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Keeping on Course through RTK Outages

January 25, 2023  - By
For farmers, every centimeter counts. ComNav’s AG360 Pro autosteering system controls pass-to-pass accuracy within 2.5 cm. (Photo: Daniel Balakov/E+/Getty Images)

For farmers, every centimeter counts. ComNav’s AG360 Pro autosteering system controls pass-to-pass accuracy within 2.5 cm. (Image: Daniel Balakov/E+/Getty Images)

Answers from Simon Peng, Director, Overseas Department, ComNav Technology Ltd.


How do you define precision agriculture?
Precision agriculture uses new technologies to obtain as much as possible the unique characteristics of a field and input the correct amount of resources at just the right time. It is a system that needs to be implemented throughout the whole process of crop growth, including land preparation, tractor guidance, water management and weather monitoring. Tractors are used at every step, therefore it is critical to make them work consistently throughout the whole process, by using GNSS. ComNav Technology’s autosteering systems can be installed on most types of tractors. This allows farmers to grow the crops in a more autonomous and efficient pattern, which they can then save with high precision and reuse for later steps until harvest, increasing the utilization rate of land and decreasing the use of fuel, water, fertilizer and herbicides.

What have been the key turning points in the development of precision agriculture?
We have been in this sector since 2013. Our current solution is much easier to install and maintain and has higher accuracy and stability. The younger generation of farmers are more receptive to autonomous driving. They would like to try new things and set themselves “free” with technology.

What are the specific requirements and challenges of precision agriculture for GNSS, and how do they differ from those of other kinds of mapping and machine control?
The main challenges for autosteering systems include signal loss and terrain compensation. Most rural areas lack GSM coverages; therefore, in many countries using autosteering requires base stations. However, radio data links between stations far apart could be affected by obstacles, causing frequent correction outages. To compensate for this, ComNav has embedded in its GNSS module its “RTK-Keep” algorithm, which can maintain a relatively high-precision performance for autosteering during corrections outages. The system also must include various terrain compensation algorithms that identify a field’s elevation contours and provide smooth and continuous guidance even in complex terrains.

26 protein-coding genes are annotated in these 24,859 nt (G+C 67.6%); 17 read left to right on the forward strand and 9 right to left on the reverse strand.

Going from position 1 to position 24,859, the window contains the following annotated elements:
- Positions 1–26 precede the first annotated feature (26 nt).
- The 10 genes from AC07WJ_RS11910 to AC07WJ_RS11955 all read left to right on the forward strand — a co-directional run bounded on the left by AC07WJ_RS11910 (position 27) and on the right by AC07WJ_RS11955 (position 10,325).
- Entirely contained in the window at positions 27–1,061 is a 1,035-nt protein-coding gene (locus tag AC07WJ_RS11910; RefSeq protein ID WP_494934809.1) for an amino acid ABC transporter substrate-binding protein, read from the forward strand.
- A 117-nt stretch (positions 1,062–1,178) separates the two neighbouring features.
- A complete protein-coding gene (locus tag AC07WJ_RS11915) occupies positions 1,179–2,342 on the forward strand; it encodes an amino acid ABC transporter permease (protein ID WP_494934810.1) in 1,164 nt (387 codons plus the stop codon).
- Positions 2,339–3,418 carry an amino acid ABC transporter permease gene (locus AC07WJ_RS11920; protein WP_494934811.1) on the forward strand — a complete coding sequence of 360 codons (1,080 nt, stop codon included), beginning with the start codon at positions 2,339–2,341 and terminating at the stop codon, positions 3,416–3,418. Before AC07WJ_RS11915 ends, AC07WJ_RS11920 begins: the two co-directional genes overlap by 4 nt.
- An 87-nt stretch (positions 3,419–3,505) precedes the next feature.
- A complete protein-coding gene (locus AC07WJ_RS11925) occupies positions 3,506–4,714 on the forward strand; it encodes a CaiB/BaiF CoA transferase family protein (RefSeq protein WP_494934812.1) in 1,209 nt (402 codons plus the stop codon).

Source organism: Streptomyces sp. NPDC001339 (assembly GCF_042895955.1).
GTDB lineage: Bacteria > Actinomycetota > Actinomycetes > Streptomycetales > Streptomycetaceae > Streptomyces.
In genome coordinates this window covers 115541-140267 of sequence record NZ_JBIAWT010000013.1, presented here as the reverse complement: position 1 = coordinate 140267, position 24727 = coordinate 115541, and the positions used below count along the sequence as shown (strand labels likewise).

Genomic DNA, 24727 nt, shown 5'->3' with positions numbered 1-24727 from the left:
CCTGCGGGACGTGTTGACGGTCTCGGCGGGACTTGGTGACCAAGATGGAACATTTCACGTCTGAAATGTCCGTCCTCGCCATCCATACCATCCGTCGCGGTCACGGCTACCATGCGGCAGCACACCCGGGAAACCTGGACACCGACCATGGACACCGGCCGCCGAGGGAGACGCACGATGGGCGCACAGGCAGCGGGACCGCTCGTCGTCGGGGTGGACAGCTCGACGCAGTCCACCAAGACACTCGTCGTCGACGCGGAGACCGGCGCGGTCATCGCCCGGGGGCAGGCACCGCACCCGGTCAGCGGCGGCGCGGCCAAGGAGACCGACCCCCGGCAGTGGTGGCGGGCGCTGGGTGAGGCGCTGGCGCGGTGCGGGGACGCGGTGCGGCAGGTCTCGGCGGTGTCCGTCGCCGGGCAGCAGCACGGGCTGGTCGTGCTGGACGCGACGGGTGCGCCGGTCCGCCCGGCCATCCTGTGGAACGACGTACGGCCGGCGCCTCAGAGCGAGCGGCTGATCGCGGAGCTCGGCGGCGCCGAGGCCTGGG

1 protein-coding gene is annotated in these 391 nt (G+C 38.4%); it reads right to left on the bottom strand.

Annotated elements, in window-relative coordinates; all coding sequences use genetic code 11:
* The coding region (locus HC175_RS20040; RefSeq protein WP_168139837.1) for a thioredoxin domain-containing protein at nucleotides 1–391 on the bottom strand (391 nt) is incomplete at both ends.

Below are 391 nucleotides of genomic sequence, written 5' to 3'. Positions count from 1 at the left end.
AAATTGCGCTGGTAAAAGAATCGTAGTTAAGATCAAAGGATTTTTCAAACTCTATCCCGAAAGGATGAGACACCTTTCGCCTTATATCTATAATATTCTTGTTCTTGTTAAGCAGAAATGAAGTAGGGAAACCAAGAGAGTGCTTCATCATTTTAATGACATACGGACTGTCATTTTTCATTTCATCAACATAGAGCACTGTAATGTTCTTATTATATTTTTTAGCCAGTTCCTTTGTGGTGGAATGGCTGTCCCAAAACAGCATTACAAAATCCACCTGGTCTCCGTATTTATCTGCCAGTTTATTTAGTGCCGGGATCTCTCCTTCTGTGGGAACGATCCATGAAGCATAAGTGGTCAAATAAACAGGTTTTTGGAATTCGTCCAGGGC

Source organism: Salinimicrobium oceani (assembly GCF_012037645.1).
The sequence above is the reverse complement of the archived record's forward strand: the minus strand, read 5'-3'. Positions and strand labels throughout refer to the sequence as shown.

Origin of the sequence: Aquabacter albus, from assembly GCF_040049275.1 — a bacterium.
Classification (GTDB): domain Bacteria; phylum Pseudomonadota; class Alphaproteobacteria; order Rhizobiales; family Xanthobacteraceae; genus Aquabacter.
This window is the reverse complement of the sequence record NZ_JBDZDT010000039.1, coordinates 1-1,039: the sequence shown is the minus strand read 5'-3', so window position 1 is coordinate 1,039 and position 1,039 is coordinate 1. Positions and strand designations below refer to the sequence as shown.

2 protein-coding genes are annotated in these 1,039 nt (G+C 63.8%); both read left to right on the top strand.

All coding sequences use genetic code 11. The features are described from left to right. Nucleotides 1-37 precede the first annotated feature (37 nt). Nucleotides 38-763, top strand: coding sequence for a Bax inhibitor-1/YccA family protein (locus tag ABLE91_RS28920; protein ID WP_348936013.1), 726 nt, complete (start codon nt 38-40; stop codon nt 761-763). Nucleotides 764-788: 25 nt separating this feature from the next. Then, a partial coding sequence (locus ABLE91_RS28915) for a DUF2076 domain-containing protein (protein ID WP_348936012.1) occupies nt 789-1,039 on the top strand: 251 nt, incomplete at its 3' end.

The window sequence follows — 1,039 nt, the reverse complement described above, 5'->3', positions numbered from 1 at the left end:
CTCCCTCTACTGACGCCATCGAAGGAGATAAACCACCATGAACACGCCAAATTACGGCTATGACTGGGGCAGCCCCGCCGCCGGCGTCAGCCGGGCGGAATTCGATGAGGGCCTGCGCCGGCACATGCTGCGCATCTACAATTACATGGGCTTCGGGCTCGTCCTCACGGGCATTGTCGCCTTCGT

When did ComNav begin to focus on precision agriculture and why?
In 2013, we introduced our first high precision GNSS board. Initially, our main role was to provide it to integrators with expertise in precision agriculture. Over the years, the market began to boom in China and in 2016 we announced our first generation autosteering system for tractors. The main reason for us to focus on precision agriculture is the increasing demand from the market, which we believe will continue to grow in the foreseeable future due to the increasing demand for food from Earth’s growing population.

What are your relevant products/product lines?
In the past, workers in China drew lines on the land and then planted potatoes roughly along those lines, which was challenging and time consuming. It was hard for the farm owner to hire an experienced driver and guarantee the effectiveness of seeding. Now, however, ComNav Technology’s AG360 Pro autosteering system solves that problem by guiding vehicles according to set routines, including straight lines, curves, automatic turns and headline turns. Importantly, the pass-to-pass accuracy can be controlled to within 2.5 cm. The worker can finish multiple processes within only 24 hours, such as ridging, ditching, sowing, fertilizing and laying drip irrigation under mulch. Furthermore, compared to traditional manual planting, mechanized planting produces a more even sowing rate, which also establishes the foundation for the automated harvesting of potatoes. Potato production has increased by 10% per acre, land use has been reduced by more than 20%, and labor costs have been reduced significantly.

About the Author: Matteo Luccio

Matteo Luccio, GPS World’s Editor-in-Chief, possesses more than 20 years of experience as a writer and editor for GNSS and geospatial technology magazines. He began his career in the industry in 2000, serving as managing editor of GPS World and Galileo’s World, then as editor of Earth Observation Magazine and GIS Monitor. His technical articles have been published in more than 20 professional magazines, including Professional Surveyor Magazine, Apogeo Spatial and xyHt. Luccio holds a master’s degree in political science from MIT. He can be reached at or 541-543-0525.